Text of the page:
BELFAST – Captain Reverend John W. Tremblay, Navy veteran, man of the sea, and longtime devoted patriot, took his final voyage on March 11, 2014, at his home in Belfast, Maine. A devout Christian who became an ordained minister late in his life, he died hours after sharing communion with a terminally ill friend. He was found in the chair where he said his evening prayers by long-time friend Captain John David Waterhouse, with whom he spent his final day on this earth.
Born on June 24, 1943, John Tremblay grew up in Maine and Massachusetts, son of the late Wilfred and Mary Tremblay. His childhood was not an easy one, but the power of his faith, instilled in him by his grandmother during his first decade of life, enabled him to withstand everything that life threw his way. A man of significant physical strength and ability, he was a fourth degree black belt in Shotokan karate and was proud of his ability to outwork most people by sheer strength and determination. Despite physical deterioration during his final years, his zest for life and willingness to do what had to be done never waned. Nor did his devotion to his friends and family, no matter what the personal risk or hardship. He is survived by his sister, Elin Lee of Massachusetts, other family, and many friends. He was predeceased by family members and looked forward to his reunion with them.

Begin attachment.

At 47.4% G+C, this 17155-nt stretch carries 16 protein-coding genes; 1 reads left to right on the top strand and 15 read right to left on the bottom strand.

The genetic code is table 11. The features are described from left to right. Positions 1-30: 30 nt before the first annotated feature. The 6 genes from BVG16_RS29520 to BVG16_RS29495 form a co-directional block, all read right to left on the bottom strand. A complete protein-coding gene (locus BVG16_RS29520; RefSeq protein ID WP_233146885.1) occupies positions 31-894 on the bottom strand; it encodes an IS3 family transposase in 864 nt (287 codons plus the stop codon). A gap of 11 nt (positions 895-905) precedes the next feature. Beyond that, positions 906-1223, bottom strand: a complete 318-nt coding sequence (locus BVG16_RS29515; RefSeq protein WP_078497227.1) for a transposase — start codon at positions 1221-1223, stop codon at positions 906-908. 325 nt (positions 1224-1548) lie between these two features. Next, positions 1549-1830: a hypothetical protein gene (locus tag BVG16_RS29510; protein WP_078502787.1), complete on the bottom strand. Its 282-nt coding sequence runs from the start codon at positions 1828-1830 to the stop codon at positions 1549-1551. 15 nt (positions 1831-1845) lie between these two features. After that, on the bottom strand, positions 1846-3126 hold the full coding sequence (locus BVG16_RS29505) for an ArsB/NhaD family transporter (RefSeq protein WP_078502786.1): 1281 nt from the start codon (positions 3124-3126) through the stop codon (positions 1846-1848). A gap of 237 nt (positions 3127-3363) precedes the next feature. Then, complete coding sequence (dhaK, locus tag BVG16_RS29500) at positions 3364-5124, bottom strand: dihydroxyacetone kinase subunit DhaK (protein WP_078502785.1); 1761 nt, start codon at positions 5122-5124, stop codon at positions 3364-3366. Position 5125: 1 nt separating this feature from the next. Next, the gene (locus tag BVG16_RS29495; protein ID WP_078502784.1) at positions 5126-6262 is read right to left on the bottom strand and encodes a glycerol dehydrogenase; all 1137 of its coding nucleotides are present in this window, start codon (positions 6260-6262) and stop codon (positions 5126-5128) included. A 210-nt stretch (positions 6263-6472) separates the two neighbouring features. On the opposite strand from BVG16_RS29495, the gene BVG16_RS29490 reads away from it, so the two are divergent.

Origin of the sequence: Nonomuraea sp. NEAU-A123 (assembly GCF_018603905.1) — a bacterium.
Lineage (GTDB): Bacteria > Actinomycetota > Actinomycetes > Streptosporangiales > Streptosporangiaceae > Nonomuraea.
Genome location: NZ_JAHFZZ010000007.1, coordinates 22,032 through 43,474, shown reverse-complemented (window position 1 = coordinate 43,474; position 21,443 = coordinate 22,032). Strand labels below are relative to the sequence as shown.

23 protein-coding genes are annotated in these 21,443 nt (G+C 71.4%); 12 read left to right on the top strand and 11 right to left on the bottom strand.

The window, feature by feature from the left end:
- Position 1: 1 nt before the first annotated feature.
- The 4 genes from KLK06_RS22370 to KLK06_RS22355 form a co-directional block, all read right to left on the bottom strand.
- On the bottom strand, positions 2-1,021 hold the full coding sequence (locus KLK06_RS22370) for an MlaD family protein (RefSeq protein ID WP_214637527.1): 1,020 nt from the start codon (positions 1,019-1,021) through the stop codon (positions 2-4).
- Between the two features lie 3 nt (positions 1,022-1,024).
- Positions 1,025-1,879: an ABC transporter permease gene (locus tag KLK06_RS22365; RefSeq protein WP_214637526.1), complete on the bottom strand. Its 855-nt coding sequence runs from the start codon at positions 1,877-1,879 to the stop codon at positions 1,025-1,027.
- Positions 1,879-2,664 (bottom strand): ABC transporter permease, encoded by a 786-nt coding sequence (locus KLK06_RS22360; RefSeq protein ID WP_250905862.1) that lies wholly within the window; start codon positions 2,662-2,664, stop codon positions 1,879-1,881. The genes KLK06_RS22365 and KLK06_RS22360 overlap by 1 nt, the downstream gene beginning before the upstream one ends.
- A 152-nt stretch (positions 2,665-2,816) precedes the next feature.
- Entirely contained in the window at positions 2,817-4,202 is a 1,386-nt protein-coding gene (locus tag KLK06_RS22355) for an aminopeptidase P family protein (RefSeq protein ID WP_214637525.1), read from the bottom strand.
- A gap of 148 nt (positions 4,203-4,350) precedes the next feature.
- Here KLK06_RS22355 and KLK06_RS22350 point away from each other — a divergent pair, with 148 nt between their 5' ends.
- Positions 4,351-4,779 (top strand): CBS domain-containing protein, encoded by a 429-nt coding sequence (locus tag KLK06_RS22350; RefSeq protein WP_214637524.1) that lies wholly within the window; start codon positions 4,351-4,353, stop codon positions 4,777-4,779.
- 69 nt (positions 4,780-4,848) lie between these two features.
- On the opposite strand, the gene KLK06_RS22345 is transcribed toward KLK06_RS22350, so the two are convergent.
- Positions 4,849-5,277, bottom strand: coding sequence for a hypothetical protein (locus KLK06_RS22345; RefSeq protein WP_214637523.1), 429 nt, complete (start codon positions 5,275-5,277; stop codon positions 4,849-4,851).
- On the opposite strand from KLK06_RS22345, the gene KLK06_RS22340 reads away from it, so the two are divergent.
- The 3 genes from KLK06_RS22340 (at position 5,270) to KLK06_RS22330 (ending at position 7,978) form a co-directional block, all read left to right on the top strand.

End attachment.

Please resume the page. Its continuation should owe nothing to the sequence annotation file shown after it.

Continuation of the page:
John served in the United States Navy during the Vietnam War, rising to the rank of commander and surviving combat encounters. After his military service, he spent years in the Merchant Marine, receiving his captain’s license in 1998. He also worked on the Portland waterfront and in private service, serving as a ship’s engineer and sometimes acting as a bookkeeper. Other jobs during the years included dispatcher, shore manager, and stock and toolroom supervisor for a variety of companies. His overwhelming sense of integrity informed his actions at every stage of his life.
Music was a huge part of John’s life. A devotee of classical music, he spent hours composing beautiful pieces, many of them devoted to praise of the Savior he held so dear. Like his father, he installed, repaired, and fixed organ for years, and his skill in all such activities was well known, to the extent that churches from other denominations would have him play at their services. His music is to be donated to St. Dunstan’s church, where he played the organ for years. It is at St. Dunstan’s that his memorial service will be held on July 12 at 1. His ashes will be scattered in the water where he spent so much of his life.